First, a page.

Globally, access to clean cooking remains bleak as over 3 billion people still rely on polluting fuels and technologies for cooking, heating and lighting. Since the adoption of clean cooking does not seem to keep up with population growth rates, the world is not seeing the level of growth in uptake that is required (World Health Organization et al., 2018). Though there is appreciable progress in China and India, with over 450 million people gaining access to clean cooking since 2010 through the interplay of liquefied petroleum gas (LPG) programmes and clean air policies (International Energy Agency [IEA], 2019), the countries of sub-Saharan Africa (SSA), broadly speaking, are still lagging behind.
In developing Asia, 43% of the population relies on biomass for cooking while 80% of the population in SSA still cooks with solid biomass (IEA, 2017). The International Energy Agency (2017) estimates that, under current policy and population trends, 2.3 billion people globally and 60% of the rural population in developing countries will remain without access to clean cooking facilities in 2030. In SSA, over 300 million people will gain access to clean cooking by 2030, an estimated 100 million of them from clean-cooking pledges in countries’ Nationally Determined Contributions (NDCs) to climate actions under the Paris Agreement.
The 2019 African Energy Outlook reports that SSA only had a marginal increase in clean-cooking-technology access – from 15% in 2015 to 17% in 2018 – leaving over 900 million people without access to clean cooking. However, a number of countries in the region are beginning to step up efforts. In Ghana, 24% of the population relied on LPG in 2018, while in Côte d’Ivoire, LPG is now used by almost 55% of urban households. Ethiopia has begun to feel the impact from gains in electricity access, as 32% of urban households were cooking with electricity in 2018 compared with only 6% in 2011. In South Africa, electricity is the main cooking fuel used by more than 80% of households nationally (IEA, 2019).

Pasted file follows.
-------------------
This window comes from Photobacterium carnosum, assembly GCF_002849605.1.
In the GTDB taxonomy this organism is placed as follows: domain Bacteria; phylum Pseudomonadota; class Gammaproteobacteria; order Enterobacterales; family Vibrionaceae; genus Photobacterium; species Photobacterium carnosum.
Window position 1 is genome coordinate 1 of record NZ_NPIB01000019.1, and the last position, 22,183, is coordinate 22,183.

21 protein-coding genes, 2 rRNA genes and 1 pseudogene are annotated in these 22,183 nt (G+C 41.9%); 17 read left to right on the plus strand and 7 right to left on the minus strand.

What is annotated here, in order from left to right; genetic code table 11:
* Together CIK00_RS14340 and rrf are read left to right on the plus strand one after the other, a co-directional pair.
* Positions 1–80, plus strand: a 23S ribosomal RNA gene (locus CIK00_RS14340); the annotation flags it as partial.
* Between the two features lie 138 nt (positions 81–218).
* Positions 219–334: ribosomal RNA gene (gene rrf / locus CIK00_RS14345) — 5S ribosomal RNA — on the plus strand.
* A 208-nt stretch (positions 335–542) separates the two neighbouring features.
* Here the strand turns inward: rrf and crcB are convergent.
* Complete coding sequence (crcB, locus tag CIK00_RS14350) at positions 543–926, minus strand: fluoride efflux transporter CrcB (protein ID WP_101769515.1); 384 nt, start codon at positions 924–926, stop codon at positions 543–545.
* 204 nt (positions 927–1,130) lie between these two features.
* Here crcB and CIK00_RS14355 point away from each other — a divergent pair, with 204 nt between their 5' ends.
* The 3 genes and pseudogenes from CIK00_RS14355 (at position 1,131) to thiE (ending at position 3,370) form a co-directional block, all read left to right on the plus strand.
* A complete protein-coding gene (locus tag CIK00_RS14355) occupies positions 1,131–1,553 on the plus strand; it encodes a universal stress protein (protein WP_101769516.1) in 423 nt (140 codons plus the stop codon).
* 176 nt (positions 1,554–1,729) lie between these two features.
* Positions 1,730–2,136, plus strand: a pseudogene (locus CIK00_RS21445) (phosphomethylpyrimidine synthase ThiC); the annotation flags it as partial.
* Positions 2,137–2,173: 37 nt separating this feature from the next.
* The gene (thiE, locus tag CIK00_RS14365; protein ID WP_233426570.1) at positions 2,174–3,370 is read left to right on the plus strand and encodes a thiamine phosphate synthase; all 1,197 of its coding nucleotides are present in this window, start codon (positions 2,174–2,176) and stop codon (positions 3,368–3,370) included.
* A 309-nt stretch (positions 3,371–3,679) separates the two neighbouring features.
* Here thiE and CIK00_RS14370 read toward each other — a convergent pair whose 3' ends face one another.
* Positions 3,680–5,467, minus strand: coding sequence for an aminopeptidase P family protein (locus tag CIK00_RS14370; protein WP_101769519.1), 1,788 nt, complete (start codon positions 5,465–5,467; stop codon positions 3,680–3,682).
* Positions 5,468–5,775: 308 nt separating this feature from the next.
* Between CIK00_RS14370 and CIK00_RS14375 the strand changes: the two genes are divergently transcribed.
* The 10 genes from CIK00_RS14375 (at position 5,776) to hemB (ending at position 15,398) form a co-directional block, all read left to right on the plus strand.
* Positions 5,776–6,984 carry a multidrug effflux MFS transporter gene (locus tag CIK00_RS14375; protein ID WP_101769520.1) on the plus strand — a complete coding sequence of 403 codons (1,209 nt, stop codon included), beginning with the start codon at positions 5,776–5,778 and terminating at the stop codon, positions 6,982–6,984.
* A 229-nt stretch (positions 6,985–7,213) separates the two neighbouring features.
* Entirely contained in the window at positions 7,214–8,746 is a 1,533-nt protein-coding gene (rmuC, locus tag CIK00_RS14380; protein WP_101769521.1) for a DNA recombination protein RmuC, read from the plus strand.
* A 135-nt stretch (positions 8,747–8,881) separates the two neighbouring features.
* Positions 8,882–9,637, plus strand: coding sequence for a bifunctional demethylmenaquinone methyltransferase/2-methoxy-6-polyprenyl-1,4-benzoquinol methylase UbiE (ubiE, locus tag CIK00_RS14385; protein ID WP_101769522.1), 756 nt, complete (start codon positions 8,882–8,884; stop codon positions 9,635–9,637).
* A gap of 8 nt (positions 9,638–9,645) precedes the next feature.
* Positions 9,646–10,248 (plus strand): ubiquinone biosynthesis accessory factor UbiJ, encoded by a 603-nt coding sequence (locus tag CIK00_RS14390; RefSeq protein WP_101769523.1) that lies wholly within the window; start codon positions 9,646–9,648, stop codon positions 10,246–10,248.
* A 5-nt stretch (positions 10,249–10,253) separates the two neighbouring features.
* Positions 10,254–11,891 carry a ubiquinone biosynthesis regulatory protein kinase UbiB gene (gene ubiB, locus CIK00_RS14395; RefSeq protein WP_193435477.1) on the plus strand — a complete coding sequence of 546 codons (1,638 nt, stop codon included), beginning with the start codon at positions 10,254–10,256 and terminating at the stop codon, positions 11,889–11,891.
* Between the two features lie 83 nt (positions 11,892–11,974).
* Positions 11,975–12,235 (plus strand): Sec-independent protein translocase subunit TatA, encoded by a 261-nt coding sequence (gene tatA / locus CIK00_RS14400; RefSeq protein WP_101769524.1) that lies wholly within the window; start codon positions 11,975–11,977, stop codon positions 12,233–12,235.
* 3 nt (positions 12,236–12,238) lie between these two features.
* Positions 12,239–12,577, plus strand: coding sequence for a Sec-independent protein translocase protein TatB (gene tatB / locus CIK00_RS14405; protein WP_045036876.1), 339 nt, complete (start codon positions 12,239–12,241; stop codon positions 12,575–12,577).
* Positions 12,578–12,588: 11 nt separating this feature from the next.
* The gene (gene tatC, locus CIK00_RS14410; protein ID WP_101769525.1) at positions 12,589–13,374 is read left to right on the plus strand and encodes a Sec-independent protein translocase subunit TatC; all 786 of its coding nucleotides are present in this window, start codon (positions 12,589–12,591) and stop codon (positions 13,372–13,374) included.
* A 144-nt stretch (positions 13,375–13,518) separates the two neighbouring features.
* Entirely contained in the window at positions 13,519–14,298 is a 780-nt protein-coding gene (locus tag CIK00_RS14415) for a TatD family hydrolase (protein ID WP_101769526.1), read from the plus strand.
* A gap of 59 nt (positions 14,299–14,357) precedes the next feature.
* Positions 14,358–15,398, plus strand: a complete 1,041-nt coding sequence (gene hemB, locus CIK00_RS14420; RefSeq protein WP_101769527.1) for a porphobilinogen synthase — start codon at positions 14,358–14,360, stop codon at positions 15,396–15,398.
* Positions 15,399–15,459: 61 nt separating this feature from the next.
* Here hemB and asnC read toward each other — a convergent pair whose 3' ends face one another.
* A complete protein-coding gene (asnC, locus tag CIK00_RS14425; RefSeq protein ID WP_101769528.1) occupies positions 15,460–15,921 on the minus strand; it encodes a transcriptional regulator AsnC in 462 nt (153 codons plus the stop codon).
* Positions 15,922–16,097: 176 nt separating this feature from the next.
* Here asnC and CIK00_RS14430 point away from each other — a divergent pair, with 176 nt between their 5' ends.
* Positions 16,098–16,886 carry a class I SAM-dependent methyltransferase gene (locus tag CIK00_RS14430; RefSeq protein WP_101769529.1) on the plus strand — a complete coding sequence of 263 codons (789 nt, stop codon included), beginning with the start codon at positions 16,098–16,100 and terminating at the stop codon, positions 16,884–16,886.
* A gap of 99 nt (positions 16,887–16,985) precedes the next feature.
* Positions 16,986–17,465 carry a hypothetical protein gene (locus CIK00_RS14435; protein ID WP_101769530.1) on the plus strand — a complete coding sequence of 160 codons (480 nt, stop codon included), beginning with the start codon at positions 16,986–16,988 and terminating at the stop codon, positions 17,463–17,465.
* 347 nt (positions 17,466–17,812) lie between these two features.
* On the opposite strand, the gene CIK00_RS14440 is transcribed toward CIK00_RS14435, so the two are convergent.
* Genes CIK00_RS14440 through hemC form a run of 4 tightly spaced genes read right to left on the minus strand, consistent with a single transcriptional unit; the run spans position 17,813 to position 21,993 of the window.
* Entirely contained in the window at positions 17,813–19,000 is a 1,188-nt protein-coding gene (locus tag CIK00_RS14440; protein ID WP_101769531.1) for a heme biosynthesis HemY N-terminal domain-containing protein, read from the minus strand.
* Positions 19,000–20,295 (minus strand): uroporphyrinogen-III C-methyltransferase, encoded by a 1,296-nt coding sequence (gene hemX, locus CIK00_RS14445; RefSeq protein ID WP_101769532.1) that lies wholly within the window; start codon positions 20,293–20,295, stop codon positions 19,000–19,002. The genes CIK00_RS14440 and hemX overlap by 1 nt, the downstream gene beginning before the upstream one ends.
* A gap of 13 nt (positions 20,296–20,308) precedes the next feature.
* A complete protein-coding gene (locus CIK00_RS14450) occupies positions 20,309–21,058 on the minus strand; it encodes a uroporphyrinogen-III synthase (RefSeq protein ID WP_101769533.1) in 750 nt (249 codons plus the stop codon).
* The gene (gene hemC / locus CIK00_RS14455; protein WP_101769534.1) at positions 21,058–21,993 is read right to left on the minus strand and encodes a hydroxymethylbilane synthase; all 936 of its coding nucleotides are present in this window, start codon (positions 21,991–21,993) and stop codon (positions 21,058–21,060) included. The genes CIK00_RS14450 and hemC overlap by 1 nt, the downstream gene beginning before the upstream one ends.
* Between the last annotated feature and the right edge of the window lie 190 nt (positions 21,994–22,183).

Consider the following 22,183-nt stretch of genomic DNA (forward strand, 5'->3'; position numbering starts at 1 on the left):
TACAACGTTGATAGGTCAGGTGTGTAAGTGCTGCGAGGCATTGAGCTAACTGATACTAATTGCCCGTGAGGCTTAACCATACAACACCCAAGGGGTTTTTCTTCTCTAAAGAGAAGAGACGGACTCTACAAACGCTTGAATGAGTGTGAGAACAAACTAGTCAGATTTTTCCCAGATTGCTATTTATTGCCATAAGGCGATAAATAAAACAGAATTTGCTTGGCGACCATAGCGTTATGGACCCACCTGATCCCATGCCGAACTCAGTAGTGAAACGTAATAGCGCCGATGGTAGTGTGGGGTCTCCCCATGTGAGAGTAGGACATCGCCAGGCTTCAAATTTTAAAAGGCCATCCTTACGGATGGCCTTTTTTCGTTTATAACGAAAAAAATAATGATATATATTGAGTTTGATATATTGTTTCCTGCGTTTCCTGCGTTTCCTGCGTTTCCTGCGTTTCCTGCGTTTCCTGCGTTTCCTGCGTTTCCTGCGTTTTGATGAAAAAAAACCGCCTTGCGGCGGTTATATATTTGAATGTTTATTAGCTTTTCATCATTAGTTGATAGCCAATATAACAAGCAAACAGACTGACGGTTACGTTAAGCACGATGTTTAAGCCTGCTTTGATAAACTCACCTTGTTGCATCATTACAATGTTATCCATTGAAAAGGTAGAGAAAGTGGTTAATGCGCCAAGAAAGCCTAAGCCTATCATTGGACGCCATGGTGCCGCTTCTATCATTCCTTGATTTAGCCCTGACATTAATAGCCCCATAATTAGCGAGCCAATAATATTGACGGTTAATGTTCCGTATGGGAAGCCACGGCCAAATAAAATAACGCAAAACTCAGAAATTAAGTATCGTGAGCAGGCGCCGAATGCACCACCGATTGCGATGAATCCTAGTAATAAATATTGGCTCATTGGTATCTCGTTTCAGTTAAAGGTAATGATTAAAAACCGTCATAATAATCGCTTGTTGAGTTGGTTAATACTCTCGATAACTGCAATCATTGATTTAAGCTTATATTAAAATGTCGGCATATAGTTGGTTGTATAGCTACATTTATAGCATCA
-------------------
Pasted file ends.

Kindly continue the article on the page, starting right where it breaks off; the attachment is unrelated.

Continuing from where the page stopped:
Many countries have developed ambitious national programmes to tackle the issue of clean cooking. China launched a programme to bring clean-burning biogas stoves to rural families (Sinton et al., 2004). Indonesia’s programme for families that were cooking with kerosene to switch to LPG reached over 40 million homes. In 2009, India announced a National Biomass Cookstove Initiative addressing technology, standards, testing, research and commercial dissemination. Peru and Mexico have set national goals of helping, respectively, 500 000 and 600 000 rural families to adopt clean-cooking solutions (Anenberg et al., 2013). Many other countries are moving in similar directions.
From the above, it is very clear that several countries are making remarkable progress in expanding access to clean cooking. Nigeria too can expand access to clean cooking solutions and reach millions of households if the right policies and institutions are in place, even though 10.5% currently use LPG, while about 70% use inefficient biomass for cooking (National Bureau of Statistics, 2020).
Many of the countries making progress towards clean cooking are poorer than Nigeria. Ethiopia, Ghana, Kenya and India all have per capita GDP lower than Nigeria. This brings to the fore the centrality of policies. The choices that governments make set countries apart in their ability to provide clean cooking for households and other users.
This report reviews Nigeria’s clean-cooking policies, the institutions, current challenges and an overview of international best practices. The report is a result of desktop research and interviews with stakeholders in Nigeria’s clean-cooking space. Prior to data collection, a wide range of national and international stakeholders from key government agencies, the private sector, development partners, academia and civil society organisations, most of whom are partners of the Nigerian Alliance for Clean Cookstoves, as well as representatives of international clean-cooking partnerships, were identified and consulted.